Ron Weasley and the Quest for Hermione / Captainc22 (2006)

review by Emily Short


"Ron Weasley and the Quest for Hermione" is not the kind of IF that tends to get attention from First of all, it's a work of adult IF, with numerous and extended pornographic scenes; second, it's derivative of a piece of copyright literature, which would exclude it from eligibility in many IF competitions. In fact, it's more an IF version of Harry Potter fan fiction than it is a direct adaptation of any of J. K. Rowling's own work: the characters are flattened and simplified versions, without any of the sly comedy-of-manners dialogue one finds in the original; the relationship plots come to the fore and every other theme is ignored; and I think we are supposed to understand that time has ratcheted forward so that all the young people are of legal age and Voldemort is no longer a threat, which is the sort of dodge one finds in fanfic where the author wants to use the characters for a bit of smutty business but is uncomfortable writing what might be construed as child pornography.

The protagonist is a young Ron Weasley, out to win the affections of Hermione Granger in the way AIF player characters generally win the affections of women -- by carrying out tedious tasks for them -- but he's not too picky to seduce every other woman in Hogwarts Castle as well, if he thinks he can get away with it. (The author seems to have drawn the line at slashfic: if there's a way to get busy with Draco or Harry or, heaven help us, Hagrid, I never found it. The male NPCs mostly exist as impediments, the female characters as goals.)

The game is not very good, on several widely-accepted measures of craft. It suffers from the usual curses of the ADRIFT parser: apparently identical commands don't work quite the same way; variant names of nouns are not always recognized, but the non-recognition is inconsistent. The puzzles are implemented on the assumption that the player will encounter them in a specific order, but there's nothing about the game structure that actually guarantees this. I ran into many NPCs who referred to things that hadn't happened yet, for instance, or who assumed I was working on missions that I had never been given. And to make matters worse, the key NPC, Hermione, object of Ron's youthful desires, is particularly unresponsive and doesn't seem to acknowledge partial completion of your goals: at one point I thought I had possibly gotten stuck in the game due to a bug, when the truth was that I simply had one more puzzle to solve and the game's minimal feedback wasn't letting me know this.

I'm not going to critique the sex sequences, either: I generally find even the most carefully-simulated adult-IF scenes rather mechanical and tedious, which is one reason why I don't play much of this subgenre, so I'm not really in the best position to compare the quality of the porn with other similar porn. I will note merely that it is possible to skip most of these sequences if they don't appeal, save only the final interaction with Hermione that is the goal of the game.

The thing is, though, that in one respect this game is reasonably successful as an IF adaptation of a static-fiction work: it uses Rowling's worldbuilding as the basis of all the non-sexual interaction. The characters and territory are all familiar; score is kept with frequent reference to house points, though they don't exactly correlate; the puzzles are based around the player's use of canonical spells. The author helpfully provides a list of the Harry Potter spells that are implemented in his game, to spare the player trying to guess or remember spellings, but there is at least one puzzle that would probably be difficult to complete unless the player knows the series: I'm not sure it's fully clued within the game.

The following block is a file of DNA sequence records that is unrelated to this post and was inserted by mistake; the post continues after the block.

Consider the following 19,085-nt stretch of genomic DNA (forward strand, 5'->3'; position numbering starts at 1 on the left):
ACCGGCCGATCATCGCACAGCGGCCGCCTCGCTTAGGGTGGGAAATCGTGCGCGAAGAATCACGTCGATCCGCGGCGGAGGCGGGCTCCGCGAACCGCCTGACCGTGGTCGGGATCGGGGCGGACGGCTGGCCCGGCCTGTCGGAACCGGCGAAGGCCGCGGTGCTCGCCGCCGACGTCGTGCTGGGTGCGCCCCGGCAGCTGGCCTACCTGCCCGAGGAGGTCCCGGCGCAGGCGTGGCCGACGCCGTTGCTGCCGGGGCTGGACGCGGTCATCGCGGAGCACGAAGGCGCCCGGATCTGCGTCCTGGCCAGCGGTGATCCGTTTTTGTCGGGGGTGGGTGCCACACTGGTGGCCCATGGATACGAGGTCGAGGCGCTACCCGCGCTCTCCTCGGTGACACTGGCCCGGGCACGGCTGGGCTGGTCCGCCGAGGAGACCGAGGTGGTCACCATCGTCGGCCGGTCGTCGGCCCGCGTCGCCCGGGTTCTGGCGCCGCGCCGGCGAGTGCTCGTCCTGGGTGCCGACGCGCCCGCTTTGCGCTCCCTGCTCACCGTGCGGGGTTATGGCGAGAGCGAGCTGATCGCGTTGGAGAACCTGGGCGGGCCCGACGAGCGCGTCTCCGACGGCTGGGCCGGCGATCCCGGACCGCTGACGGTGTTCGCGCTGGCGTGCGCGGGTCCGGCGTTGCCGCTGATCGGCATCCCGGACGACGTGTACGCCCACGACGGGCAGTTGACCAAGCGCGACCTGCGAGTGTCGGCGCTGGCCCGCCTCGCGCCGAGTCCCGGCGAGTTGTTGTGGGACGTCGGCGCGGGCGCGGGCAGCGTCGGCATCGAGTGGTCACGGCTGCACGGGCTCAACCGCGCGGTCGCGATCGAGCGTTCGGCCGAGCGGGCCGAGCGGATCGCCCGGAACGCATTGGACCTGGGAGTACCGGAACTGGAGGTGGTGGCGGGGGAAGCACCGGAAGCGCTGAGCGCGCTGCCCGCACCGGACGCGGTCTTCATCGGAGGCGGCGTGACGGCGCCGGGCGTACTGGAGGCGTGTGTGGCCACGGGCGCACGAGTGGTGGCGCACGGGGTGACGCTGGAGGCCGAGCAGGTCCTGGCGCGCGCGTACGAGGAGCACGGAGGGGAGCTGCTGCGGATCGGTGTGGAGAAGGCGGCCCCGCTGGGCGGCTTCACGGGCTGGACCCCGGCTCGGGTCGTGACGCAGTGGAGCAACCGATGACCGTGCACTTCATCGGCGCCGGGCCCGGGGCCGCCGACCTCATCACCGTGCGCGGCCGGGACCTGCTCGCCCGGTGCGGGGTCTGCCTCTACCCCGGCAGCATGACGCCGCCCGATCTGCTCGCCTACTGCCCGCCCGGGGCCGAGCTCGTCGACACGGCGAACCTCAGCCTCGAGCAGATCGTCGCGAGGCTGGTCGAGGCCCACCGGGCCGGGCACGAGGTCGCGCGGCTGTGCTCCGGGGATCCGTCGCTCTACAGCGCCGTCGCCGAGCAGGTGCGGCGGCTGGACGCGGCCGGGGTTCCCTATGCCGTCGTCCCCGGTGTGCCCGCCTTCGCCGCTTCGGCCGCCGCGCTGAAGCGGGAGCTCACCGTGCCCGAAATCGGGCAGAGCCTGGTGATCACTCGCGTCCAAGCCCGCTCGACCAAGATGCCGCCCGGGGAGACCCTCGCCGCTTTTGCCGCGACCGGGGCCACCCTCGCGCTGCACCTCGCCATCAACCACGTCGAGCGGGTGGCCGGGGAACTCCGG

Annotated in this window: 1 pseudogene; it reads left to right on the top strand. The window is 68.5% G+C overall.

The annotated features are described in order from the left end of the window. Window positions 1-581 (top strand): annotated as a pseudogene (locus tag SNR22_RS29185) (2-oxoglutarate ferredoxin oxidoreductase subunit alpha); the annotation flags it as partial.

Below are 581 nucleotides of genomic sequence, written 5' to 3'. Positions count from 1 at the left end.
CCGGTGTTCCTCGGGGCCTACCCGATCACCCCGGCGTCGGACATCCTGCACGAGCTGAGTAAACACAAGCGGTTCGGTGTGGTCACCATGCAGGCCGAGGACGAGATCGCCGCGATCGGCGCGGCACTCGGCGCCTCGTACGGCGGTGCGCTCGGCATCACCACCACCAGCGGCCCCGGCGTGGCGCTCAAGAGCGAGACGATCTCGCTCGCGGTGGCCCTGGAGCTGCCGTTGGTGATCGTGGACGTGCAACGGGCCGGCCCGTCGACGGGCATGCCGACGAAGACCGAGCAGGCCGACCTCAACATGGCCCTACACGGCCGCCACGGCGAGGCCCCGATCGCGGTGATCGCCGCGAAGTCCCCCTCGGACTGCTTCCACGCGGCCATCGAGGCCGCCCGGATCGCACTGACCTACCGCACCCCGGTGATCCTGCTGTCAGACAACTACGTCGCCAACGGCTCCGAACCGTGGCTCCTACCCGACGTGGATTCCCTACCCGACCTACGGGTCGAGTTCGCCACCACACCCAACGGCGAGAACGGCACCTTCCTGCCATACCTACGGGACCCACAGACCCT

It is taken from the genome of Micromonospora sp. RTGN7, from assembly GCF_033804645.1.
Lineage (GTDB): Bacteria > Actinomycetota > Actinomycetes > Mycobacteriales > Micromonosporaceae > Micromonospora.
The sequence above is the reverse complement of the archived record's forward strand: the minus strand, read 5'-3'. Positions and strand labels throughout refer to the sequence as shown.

A more thorough author could have done a better job of exploring the ramifications of this worldbuilding. There are quite a few spells that don't work where you might expect them to. I see no reason, for instance, that the player shouldn't be able to ACCIO anything he could ordinarily TAKE: I don't recall the books ever saying that one can't summon objects that are within reach, and it wouldn't even have been very hard to program this, from an IF perspective. And spells of destruction and mending work somewhat capriciously where the author felt like implementing them.

Even so, what is there is pretty fun to play with. There are few silly easter eggs to be found, things to cast spells on that have no relevance to the rest of the game. There is a certain pleasure in navigating territory that one already finds familiar. I didn't have to explore to know that the Potions classroom would be in the basement.

I found myself comparing the work with several other, more mainstream IF adaptations that have come out recently: Peter Nepstad's two adaptations of stories by Lord Dunsany, and Tor Andersson's "Tower of the Elephant." All three of those games had the texture of the original prose (often simply by using a lot of it straight up) and replicated the original plot-line, but missed conveying some essential feeling of the original world: what it would be like to *be* Conan, or a king in Dunsany's tale. "Ebb and Flow of the Tide", with its dreamy inactive quality suitable to the corpse PC, is most successful, but largely because the original story is about not being able to do anything. "Ron Weasley and the Quest for Hermione" isn't as well-crafted as any of those; it doesn't try to emulate Rowling's prose style (which is less distinctive in any case); and it arguably flubs much of the characterization. But despite its flaws, I found "Ron Weasley" more fun to play, and I derived much of my enjoyment from a sense of connection with the original work.

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